Things that leave you stunned. - page 2

I thought it would be interesting to share stories about things we've seen that just totally amaze us. Here is my story. I was helping a collegue cath a pt yesterday. This pt was incontinent... Read More

  1. by   Oz2
    Thank you ChristineN and NurseKitten!
  2. by   cherrybreeze
    This is on a little different vein. Stunned me none the less, only because in over 13 years in healthcare, I've never seen it before.
    Patient I had the last two days, had her nose removed due to cancer. Her entire nose. She was left with a hole in the middle of her face (it was hard to tell where the feeding tube was going). The removal was done about 10 years ago. That wasn't the part that shocked me the most, though....that was when the pt's daughter told me it had been removed in the office under LOCAL ANESTHETIC.

    That woman is braver than I ever will be. Ever.
  3. by   Bumashes
    Quote from Oz2
    Can I ask a question (I'm not a nurse yet)? What would happen if you let it all drain out? I would feel nervous about clamping it off....like maybe it would burst her bladder!

    In addition to the other's responses, I just did a CEU about bladder management and read something interesting. They instructed to only let out between 750-1000cc at a time because of the pressure that the full bladder may be putting on the pt's pelvic blood vessels. If the pressure is suddenly gone from these vessels, then it can send the pt into hypotension very quickly.
  4. by   NewTXnurse
    This happened while I was a student working with a school nurse, a 5th grader came to the nurse complaining that her eyes were bothering her. The student asked if we had any fluid she could place her contacts in. We were freaking out - a 5th grader with contacts??? Oh it gets worse....... Since we were in the windy season we explained that during this time of year it was best for her to wear her glasses instead of contacts. The student replied that she doesnt have glasses and that she doesn't need contacts to see, instead her mom had bought the contacts for her over the weekend at the swap meet to change her eye color!!!!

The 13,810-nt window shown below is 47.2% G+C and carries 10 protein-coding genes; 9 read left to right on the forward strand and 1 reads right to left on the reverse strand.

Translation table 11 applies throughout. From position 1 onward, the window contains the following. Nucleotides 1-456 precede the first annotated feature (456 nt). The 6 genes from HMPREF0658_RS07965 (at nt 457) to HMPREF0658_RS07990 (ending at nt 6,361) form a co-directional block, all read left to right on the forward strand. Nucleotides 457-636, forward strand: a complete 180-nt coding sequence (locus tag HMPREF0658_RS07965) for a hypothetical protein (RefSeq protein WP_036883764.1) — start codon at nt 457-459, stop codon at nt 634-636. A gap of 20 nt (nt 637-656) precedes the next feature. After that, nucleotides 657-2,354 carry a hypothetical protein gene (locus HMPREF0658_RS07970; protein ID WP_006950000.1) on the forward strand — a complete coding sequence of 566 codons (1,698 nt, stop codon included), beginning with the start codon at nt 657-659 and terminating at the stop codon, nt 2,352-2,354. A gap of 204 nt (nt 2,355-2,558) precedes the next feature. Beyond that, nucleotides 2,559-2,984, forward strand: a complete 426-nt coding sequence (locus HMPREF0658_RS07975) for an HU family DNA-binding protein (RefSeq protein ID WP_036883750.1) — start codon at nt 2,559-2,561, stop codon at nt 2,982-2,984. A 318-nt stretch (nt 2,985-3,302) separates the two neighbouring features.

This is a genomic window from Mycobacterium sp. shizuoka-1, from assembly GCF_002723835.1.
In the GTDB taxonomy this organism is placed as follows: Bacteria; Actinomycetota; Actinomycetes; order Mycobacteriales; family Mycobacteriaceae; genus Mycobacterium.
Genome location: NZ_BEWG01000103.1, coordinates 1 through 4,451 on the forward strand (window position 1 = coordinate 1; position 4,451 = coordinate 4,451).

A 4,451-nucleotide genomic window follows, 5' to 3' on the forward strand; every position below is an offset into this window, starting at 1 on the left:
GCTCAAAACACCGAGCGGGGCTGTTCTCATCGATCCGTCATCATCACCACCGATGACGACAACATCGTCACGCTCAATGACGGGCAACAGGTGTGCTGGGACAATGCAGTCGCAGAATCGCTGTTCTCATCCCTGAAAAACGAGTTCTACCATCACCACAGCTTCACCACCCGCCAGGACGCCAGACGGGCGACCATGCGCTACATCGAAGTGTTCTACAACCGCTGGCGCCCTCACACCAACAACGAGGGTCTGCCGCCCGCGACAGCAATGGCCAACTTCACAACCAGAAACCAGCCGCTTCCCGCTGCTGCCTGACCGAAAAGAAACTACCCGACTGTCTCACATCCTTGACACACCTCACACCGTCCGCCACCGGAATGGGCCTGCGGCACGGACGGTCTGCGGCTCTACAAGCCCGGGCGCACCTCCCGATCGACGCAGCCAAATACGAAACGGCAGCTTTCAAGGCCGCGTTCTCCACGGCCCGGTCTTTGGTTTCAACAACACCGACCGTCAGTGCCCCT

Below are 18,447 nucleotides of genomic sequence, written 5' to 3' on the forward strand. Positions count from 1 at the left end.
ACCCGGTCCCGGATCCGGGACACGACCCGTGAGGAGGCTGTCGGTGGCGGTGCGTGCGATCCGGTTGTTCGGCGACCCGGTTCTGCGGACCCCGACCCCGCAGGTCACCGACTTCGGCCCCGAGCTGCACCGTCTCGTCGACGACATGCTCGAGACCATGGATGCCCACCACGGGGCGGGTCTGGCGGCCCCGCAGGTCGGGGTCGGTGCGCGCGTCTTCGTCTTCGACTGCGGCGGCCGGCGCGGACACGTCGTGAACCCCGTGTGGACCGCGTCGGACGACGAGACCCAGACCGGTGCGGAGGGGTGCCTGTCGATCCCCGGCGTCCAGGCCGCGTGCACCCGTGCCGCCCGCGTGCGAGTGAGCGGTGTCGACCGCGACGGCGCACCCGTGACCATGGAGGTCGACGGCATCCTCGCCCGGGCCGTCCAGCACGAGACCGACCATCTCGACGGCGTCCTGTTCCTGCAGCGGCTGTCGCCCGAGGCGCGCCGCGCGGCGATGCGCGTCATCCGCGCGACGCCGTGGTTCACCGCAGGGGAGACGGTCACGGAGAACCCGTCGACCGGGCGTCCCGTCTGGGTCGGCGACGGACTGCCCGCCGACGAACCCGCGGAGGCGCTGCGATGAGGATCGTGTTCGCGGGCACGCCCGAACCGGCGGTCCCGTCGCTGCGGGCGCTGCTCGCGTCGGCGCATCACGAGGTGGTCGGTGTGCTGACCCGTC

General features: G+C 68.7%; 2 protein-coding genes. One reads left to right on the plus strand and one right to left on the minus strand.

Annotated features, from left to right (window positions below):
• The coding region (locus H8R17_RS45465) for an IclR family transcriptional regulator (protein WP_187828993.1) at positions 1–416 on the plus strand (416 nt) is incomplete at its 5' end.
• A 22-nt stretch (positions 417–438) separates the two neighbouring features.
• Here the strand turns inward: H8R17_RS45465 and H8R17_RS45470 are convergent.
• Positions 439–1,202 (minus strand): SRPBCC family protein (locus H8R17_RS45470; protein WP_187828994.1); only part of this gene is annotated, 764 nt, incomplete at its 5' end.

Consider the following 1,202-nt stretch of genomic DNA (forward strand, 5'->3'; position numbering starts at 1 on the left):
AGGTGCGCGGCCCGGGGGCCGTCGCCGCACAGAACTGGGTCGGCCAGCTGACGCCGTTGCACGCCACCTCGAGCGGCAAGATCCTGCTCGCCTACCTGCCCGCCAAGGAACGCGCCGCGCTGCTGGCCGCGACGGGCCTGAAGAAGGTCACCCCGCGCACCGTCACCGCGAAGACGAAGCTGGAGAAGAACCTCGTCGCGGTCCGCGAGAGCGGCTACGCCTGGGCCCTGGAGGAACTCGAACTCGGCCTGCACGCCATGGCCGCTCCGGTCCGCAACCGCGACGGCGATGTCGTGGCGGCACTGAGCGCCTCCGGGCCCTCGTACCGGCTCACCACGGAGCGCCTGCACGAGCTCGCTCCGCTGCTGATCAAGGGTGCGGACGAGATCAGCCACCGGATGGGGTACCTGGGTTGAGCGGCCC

5. by   Ruby Vee
    Quote from shugrr22107na
    aside from amazement my first thought was, that lady would make a great nurse....she could go a whole shift before a break!

    we recently had a pt with a huge bladder also, his skin was suffering and has improved greatly since the cath...now if we can just keep him from messing around with it until his treatment!

    looking forward to hearing more on this thread, the human body is amazing!!
    i'm pitying the poor physical therapist -- not only does everyone know the size of his bladder, but about his skin problems and cath, too.
  6. by   Ruby Vee
    had a patient come in with necrotizing fasciaitis. (i can't spell that worth a darn -- i hope everyone knows what i mean!) he walked in off the golf course because "my leg hurts a bit." by the time he got up to our icu, most of the meat had sloughed off the front of his legs. went to or for debridement, and when he came back from or, they turned him over and the backs of his legs had liquified. he died within hours.

    another patient went to or for an exploratory laporotomy. they just opened and closed because he had dead bowel, and brought him to the icu to die. he pooped out his entire pinkish-grey bowel! it was the nastiest looking (and smelling) thing i have ever seen. it was a good thing he wasn't conscious because i was puking in the corner of the room while my manager, the resident and the rt cleaned him up. and no one said a thing to me, either . . . although i was so ashamed of myself!
  7. by   MA Nurse
    Quote from Pepper The Cat
    I thought it would be interesting to share stories about things we've seen that just totally amaze us.
    Here is my story.

    I was helping a collegue cath a pt yesterday. This pt was incontinent of urine - large amts (this is important) and her bottom was so excoriated it was bleeding. So we decidied a cath would help this heal.
    She voided a large amt (important) while we were positioning her, but we went ahead anyway.